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I'm ready to get sober, but I need help!

Old 03-27-2013, 12:19 PM
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I'm ready to get sober, but I need help!

So this is my first post here. I'm not even sure what to say or where to start. I'm 34, married, and 2 kids (15 and 10). I've been drinking since my early teen years. When I turned 21, my drinking got worse and I started binging bad! That's pretty much how it's been since then. The only time I haven't drank every weekend since 21 was when I was pregnant. I drink, on average, 1-2 days a week, but I've done it up to 4 times in a week (rarely though). My biggest issue is the quantity. I've started drinking at 1 or 2 in the afternoon and keep going all day and night until I black out. My husband tells me I become another person. I cry for no reason, get angry out of nowhere, etc. I'm tired of this lifestyle. My mother is a "functioning" alcoholic (that's what she calls it) and her father died of cirrhosis at 55. I'm so scared I'm following in both of their footsteps. What has kept me from stopping is the fear that I will never have a good time or be a fun person. When I don't drink, I tend to be quiet and serious and a little intense. When I drink I feel free, that is until the next morning when I'm trying to piece the previous night together and I feel so ashamed that I got so out of hand. It's a sick cycle that has gone on way too long. I'd love to go to a support group, but I'm not religious. I need help and guidance.

Thank you so much for taking the time to read this!
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Old 03-27-2013, 12:29 PM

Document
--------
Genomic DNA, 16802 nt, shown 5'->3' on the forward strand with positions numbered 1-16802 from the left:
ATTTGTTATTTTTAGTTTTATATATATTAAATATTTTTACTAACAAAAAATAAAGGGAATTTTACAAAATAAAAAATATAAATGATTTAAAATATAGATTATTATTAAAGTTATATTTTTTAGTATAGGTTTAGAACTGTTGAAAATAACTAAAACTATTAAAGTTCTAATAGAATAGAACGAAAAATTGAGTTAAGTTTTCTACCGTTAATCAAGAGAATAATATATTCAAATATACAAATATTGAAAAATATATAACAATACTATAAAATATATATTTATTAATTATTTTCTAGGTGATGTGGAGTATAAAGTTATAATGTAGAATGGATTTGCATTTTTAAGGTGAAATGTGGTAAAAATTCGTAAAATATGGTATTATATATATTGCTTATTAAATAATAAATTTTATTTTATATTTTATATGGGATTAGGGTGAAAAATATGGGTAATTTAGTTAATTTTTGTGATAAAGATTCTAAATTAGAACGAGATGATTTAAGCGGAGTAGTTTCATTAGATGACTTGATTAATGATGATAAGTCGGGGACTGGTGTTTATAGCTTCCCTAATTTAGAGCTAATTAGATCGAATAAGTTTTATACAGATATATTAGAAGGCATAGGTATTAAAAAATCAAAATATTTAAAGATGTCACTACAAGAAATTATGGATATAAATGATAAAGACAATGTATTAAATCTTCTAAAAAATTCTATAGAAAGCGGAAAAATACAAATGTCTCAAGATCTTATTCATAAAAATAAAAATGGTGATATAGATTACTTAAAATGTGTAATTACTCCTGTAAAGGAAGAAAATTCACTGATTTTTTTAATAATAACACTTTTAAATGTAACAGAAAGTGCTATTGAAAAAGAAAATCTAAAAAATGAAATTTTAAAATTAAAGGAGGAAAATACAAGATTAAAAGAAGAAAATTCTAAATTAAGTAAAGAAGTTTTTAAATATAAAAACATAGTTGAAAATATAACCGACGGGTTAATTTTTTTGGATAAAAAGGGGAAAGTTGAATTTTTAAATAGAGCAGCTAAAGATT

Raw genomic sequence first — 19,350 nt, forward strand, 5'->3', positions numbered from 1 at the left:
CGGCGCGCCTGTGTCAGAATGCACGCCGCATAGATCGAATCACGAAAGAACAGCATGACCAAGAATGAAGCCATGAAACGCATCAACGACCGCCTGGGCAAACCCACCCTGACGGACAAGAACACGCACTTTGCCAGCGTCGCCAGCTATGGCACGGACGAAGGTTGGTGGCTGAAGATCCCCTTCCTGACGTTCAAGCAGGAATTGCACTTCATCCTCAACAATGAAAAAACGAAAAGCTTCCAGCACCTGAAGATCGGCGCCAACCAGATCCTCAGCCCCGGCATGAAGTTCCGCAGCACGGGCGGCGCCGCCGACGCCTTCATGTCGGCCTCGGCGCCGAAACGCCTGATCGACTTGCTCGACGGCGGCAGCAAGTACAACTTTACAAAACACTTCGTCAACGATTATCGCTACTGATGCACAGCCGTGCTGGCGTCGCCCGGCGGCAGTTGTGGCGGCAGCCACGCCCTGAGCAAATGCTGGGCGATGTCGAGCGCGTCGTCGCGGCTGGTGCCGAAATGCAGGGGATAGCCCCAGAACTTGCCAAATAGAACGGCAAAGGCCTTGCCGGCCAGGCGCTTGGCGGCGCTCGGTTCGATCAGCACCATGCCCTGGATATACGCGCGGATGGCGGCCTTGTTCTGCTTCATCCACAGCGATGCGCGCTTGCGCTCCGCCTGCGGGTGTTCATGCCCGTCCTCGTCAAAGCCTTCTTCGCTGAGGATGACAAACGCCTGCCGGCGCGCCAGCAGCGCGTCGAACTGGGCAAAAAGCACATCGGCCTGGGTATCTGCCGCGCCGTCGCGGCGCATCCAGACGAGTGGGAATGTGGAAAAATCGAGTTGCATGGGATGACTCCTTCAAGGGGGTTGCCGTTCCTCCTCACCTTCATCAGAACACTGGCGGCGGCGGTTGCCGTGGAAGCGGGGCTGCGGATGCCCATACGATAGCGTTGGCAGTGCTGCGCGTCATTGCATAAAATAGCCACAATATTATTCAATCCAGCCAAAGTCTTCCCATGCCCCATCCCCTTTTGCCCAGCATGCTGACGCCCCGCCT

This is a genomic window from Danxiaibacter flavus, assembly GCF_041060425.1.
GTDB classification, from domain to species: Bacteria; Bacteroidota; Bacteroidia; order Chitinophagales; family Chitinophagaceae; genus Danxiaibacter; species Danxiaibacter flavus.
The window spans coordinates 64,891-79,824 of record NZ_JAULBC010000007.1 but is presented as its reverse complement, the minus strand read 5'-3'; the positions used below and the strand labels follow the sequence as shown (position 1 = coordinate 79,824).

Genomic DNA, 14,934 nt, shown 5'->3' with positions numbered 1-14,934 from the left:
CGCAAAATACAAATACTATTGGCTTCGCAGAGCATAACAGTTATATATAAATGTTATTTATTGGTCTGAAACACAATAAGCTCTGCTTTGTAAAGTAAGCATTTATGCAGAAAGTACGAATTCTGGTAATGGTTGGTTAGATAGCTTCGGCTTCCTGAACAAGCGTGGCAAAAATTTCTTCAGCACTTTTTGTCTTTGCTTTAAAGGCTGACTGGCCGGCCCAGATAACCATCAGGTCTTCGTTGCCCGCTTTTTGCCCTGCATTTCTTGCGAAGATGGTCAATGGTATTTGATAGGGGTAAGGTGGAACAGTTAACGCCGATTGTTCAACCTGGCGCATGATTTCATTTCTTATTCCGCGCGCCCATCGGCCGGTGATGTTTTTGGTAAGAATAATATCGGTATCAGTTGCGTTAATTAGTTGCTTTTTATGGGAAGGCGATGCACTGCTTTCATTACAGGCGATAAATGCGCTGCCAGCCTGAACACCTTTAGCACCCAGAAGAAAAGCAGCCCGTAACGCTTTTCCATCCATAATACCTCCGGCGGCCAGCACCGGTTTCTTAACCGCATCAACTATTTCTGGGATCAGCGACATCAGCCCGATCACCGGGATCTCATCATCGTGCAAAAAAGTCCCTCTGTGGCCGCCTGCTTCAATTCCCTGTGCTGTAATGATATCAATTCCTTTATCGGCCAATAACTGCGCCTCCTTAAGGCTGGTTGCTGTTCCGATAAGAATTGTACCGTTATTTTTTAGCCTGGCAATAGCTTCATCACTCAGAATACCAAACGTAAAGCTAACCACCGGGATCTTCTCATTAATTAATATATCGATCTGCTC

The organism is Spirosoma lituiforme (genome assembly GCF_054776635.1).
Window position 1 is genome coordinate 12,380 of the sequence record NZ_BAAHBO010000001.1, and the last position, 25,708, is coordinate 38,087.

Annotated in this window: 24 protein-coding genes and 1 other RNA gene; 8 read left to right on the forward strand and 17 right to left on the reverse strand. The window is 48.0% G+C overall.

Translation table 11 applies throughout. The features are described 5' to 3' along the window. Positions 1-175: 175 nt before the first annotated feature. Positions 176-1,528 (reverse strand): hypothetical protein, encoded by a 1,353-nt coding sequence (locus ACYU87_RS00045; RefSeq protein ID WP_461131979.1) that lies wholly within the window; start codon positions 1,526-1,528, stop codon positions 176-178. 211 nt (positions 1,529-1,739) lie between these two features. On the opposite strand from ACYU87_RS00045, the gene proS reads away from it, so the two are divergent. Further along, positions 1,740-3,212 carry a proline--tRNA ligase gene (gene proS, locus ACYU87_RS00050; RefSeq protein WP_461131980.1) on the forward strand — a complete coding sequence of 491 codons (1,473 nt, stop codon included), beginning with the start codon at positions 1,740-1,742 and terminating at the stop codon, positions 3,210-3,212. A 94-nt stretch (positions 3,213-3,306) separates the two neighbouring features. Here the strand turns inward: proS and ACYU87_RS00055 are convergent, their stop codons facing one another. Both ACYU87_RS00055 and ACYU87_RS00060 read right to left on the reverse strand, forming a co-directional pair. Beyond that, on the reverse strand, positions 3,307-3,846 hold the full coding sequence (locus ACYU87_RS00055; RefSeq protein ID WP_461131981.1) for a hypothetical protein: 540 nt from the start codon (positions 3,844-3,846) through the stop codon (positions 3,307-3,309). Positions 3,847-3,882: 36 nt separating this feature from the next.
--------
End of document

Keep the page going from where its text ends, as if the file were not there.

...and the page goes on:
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Originally Posted by jayho78 View Post
What has kept me from stopping is the fear that I will never have a good time or be a fun person. When I don't drink, I tend to be quiet and serious and a little intense. When I drink I feel free...
This is your Addictive Voice talking. You mentioned that your husband said that you cry for no reason and get angry out of nowhere when you drink. That doesn't sound like a fun person.

I used to say I drank because I was bored, but I remember being both drunk and bored an awful lot. The reasons to drink are just lies.

What tools are you planning to use to quit drinking?
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Old 03-27-2013, 01:48 PM
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Welcome to the forum you will find great help here.

I notice you mentioned that you like the idea of a support group but religion puts you off. There are secular support groups out there, a google such should turn up some of them in your area. If a support group is something you are comfortable with then I imagine it will be a great resource so definitely go out and find one.